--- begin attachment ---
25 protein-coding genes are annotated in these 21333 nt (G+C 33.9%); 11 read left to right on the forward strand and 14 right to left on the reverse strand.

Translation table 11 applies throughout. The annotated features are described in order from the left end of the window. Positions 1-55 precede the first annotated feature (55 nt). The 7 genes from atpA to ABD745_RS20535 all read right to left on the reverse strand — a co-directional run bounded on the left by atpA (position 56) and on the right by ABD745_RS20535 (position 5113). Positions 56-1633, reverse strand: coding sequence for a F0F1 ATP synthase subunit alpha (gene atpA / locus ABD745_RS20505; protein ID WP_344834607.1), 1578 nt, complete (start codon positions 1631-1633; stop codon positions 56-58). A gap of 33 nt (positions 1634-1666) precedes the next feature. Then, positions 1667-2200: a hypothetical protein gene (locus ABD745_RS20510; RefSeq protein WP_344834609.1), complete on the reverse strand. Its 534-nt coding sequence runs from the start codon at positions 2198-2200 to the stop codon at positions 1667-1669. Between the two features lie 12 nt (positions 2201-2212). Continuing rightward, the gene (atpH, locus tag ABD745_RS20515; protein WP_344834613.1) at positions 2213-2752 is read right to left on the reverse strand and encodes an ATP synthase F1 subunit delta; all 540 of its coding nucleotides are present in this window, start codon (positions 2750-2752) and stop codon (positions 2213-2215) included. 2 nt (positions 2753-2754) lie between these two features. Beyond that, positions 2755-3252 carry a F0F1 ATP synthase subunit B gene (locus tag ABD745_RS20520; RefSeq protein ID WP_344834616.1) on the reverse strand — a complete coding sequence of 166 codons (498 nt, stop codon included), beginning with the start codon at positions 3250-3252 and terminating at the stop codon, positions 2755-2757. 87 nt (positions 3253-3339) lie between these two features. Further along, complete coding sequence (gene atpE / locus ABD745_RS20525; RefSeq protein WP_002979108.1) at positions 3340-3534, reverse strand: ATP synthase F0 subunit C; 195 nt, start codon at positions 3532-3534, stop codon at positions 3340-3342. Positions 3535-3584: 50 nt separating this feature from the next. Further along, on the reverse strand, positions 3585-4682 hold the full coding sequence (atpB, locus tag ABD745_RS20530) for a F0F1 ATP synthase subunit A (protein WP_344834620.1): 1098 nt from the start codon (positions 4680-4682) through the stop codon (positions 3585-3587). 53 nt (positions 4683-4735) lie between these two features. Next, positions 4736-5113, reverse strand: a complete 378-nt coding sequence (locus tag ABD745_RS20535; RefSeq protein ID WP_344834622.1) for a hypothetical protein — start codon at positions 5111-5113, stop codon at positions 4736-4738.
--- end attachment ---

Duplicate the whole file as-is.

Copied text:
25 protein-coding genes are annotated in these 21333 nt (G+C 33.9%); 11 read left to right on the forward strand and 14 right to left on the reverse strand.

Translation table 11 applies throughout. The annotated features are described in order from the left end of the window. Positions 1-55 precede the first annotated feature (55 nt). The 7 genes from atpA to ABD745_RS20535 all read right to left on the reverse strand — a co-directional run bounded on the left by atpA (position 56) and on the right by ABD745_RS20535 (position 5113). Positions 56-1633, reverse strand: coding sequence for a F0F1 ATP synthase subunit alpha (gene atpA / locus ABD745_RS20505; protein ID WP_344834607.1), 1578 nt, complete (start codon positions 1631-1633; stop codon positions 56-58). A gap of 33 nt (positions 1634-1666) precedes the next feature. Then, positions 1667-2200: a hypothetical protein gene (locus ABD745_RS20510; RefSeq protein WP_344834609.1), complete on the reverse strand. Its 534-nt coding sequence runs from the start codon at positions 2198-2200 to the stop codon at positions 1667-1669. Between the two features lie 12 nt (positions 2201-2212). Continuing rightward, the gene (atpH, locus tag ABD745_RS20515; protein WP_344834613.1) at positions 2213-2752 is read right to left on the reverse strand and encodes an ATP synthase F1 subunit delta; all 540 of its coding nucleotides are present in this window, start codon (positions 2750-2752) and stop codon (positions 2213-2215) included. 2 nt (positions 2753-2754) lie between these two features. Beyond that, positions 2755-3252 carry a F0F1 ATP synthase subunit B gene (locus tag ABD745_RS20520; RefSeq protein ID WP_344834616.1) on the reverse strand — a complete coding sequence of 166 codons (498 nt, stop codon included), beginning with the start codon at positions 3250-3252 and terminating at the stop codon, positions 2755-2757. 87 nt (positions 3253-3339) lie between these two features. Further along, complete coding sequence (gene atpE / locus ABD745_RS20525; RefSeq protein WP_002979108.1) at positions 3340-3534, reverse strand: ATP synthase F0 subunit C; 195 nt, start codon at positions 3532-3534, stop codon at positions 3340-3342. Positions 3535-3584: 50 nt separating this feature from the next. Further along, on the reverse strand, positions 3585-4682 hold the full coding sequence (atpB, locus tag ABD745_RS20530) for a F0F1 ATP synthase subunit A (protein WP_344834620.1): 1098 nt from the start codon (positions 4680-4682) through the stop codon (positions 3585-3587). 53 nt (positions 4683-4735) lie between these two features. Next, positions 4736-5113, reverse strand: a complete 378-nt coding sequence (locus tag ABD745_RS20535; RefSeq protein ID WP_344834622.1) for a hypothetical protein — start codon at positions 5111-5113, stop codon at positions 4736-4738.